Three wins, a second place and your first pole position in Moto2™... how do you rate the season?
I would say my second season in Moto2™ has been positive, not just because of the podiums but because of what we have learnt. We finished the championship in seventh place with four podiums, three of them wins, but we need to be more consistent in future. After Espargaró I was the joint second winningest rider alongside Redding and Rabat, and my team-mate Jordi and I were the only Suter riders to win at all. That suggests we have a lot of potential and the team have been doing a great job. Now we need to make the most of the experience we have gathered and make sure we don't make the same mistakes again. Learning how to better control the bike when the set-up is not perfect is something I learnt a lot about this season.
How can you win three races and then have such contrasting results in others?
I crashed at Le Mans because my visor completely steamed up and I hit a patch of water. At Montmeló we struggled to find the right set-up and got lost. As soon as that happens in Moto2™ you can quickly lose ground. The retirement at Sachsenring was a shame because we were running in ninth place when the bike broke down. I scored points at Indianapolis but that was a race I was expecting much more from - I was going well but became dehydrated and had to drop my pace just to make it to the end of the race. And in Malaysia I crashed. I don't tend to crash a lot but you have to ride so on the limit in this category that sometimes you have to take more risks than you really should. The 2013 season taught us that we need to be more consistent.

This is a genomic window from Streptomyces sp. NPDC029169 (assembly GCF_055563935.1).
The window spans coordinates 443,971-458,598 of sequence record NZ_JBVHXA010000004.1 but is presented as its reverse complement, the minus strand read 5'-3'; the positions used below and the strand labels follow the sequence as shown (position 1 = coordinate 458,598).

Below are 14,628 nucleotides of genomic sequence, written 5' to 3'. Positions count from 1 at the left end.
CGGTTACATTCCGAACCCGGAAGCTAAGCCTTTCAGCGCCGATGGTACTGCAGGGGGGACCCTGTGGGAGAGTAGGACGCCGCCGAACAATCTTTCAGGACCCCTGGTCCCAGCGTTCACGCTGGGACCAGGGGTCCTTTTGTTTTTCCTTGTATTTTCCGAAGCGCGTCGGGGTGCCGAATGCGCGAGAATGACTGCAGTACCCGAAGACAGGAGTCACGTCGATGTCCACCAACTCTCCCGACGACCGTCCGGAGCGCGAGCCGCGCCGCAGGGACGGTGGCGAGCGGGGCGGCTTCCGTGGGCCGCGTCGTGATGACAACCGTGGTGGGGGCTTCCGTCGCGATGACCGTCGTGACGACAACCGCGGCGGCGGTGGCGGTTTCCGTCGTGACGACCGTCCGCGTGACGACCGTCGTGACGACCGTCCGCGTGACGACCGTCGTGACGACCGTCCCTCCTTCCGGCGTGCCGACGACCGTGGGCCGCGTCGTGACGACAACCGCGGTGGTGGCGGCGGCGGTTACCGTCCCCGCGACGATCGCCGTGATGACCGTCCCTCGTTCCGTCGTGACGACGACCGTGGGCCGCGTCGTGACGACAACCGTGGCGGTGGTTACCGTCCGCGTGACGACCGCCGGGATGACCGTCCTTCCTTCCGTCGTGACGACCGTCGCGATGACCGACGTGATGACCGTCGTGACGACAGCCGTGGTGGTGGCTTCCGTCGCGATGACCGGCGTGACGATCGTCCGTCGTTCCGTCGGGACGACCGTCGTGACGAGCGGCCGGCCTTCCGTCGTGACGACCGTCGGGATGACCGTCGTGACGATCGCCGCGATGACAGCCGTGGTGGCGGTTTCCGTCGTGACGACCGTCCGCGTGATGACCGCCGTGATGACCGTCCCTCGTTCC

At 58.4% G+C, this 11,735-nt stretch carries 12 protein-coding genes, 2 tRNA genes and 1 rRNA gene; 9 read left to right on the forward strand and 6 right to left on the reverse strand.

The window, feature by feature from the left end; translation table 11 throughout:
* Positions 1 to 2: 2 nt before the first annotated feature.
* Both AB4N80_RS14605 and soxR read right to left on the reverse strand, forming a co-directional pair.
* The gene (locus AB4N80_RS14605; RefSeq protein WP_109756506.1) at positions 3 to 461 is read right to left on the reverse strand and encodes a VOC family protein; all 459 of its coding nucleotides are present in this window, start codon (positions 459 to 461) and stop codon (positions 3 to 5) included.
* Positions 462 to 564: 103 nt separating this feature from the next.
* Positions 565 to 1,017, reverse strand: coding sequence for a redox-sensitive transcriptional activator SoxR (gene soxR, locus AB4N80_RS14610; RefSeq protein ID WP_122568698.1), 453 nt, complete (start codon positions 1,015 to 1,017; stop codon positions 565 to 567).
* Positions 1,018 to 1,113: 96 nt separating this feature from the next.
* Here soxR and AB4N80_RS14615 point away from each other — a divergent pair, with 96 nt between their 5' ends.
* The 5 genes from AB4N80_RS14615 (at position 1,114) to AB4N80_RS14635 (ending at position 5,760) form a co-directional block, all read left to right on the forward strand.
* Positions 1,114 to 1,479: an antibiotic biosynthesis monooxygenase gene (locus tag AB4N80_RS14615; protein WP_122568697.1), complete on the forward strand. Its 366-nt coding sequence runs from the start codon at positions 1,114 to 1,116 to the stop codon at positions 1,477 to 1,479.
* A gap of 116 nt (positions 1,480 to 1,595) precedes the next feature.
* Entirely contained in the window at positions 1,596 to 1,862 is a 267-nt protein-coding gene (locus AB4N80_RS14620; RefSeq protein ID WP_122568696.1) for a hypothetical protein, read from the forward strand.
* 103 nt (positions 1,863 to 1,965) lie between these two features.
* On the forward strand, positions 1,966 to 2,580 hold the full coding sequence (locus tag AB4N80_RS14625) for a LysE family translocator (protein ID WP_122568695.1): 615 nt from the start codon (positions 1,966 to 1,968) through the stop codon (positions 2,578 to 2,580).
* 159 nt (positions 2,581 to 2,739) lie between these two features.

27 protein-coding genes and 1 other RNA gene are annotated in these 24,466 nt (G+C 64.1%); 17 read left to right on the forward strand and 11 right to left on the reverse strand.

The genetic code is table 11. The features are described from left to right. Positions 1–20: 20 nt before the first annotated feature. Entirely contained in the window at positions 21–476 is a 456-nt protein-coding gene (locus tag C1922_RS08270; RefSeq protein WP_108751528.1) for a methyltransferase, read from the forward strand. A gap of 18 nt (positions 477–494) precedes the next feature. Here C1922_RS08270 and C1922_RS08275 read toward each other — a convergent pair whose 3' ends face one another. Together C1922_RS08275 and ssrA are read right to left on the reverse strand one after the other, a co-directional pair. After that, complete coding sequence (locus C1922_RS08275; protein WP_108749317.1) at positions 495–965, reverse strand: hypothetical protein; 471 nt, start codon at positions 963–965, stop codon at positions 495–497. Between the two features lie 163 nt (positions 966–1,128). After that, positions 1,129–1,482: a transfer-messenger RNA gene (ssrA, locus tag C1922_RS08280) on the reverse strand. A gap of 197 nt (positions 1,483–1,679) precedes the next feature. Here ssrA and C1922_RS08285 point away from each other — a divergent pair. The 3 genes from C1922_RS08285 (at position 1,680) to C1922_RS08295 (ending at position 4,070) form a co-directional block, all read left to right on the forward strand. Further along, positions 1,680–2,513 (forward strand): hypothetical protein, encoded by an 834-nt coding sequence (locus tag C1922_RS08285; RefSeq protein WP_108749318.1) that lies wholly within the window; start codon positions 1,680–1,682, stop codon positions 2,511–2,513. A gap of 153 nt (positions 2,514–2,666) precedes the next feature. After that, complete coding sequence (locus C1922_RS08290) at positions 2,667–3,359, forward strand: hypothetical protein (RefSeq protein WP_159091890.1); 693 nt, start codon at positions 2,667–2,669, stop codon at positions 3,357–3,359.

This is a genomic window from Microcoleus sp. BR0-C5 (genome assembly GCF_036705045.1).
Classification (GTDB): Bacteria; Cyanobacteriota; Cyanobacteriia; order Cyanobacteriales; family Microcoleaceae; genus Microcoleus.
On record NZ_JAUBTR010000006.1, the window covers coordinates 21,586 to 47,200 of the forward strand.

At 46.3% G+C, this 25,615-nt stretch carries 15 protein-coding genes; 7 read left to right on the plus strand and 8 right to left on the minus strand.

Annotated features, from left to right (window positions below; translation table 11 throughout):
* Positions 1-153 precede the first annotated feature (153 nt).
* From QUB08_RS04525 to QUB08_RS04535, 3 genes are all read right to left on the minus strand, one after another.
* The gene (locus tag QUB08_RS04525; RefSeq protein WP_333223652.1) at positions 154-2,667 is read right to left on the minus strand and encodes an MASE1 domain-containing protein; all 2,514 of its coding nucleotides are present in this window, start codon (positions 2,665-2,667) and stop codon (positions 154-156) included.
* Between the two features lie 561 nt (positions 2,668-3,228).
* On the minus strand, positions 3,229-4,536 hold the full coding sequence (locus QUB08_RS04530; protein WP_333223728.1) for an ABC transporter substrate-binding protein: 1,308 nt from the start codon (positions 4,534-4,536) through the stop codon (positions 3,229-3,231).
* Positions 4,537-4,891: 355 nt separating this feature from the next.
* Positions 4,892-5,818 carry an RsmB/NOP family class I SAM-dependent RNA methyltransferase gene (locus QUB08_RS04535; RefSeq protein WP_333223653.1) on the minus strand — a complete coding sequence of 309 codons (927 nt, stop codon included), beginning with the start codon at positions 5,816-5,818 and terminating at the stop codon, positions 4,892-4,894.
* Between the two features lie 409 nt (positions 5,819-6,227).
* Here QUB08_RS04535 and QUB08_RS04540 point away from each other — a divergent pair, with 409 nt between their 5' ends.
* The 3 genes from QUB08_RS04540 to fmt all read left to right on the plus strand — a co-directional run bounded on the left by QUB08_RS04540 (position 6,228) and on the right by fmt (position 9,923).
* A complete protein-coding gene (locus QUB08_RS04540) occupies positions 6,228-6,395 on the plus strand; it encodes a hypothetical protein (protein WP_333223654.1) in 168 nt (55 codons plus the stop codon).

Which was your favourite win of the year?
It's hard to pick just one. The first one in Austin was special because it was my first win in Moto2™ and it was the first ever edition of the GP of the Americas. In such a strong category a win does wonders for your self-belief. Aragón was nice because I dominated the whole weekend, in the way I used to in 125, but I have to say the win at Ricardo Tormo was the most special. It is where I have a corner named after me, where I won my World Championship and where I love the fans. It was a perfect weekend for me, for my team-mate Jordi who was up there on the podium with me, for the whole team and for the sponsors.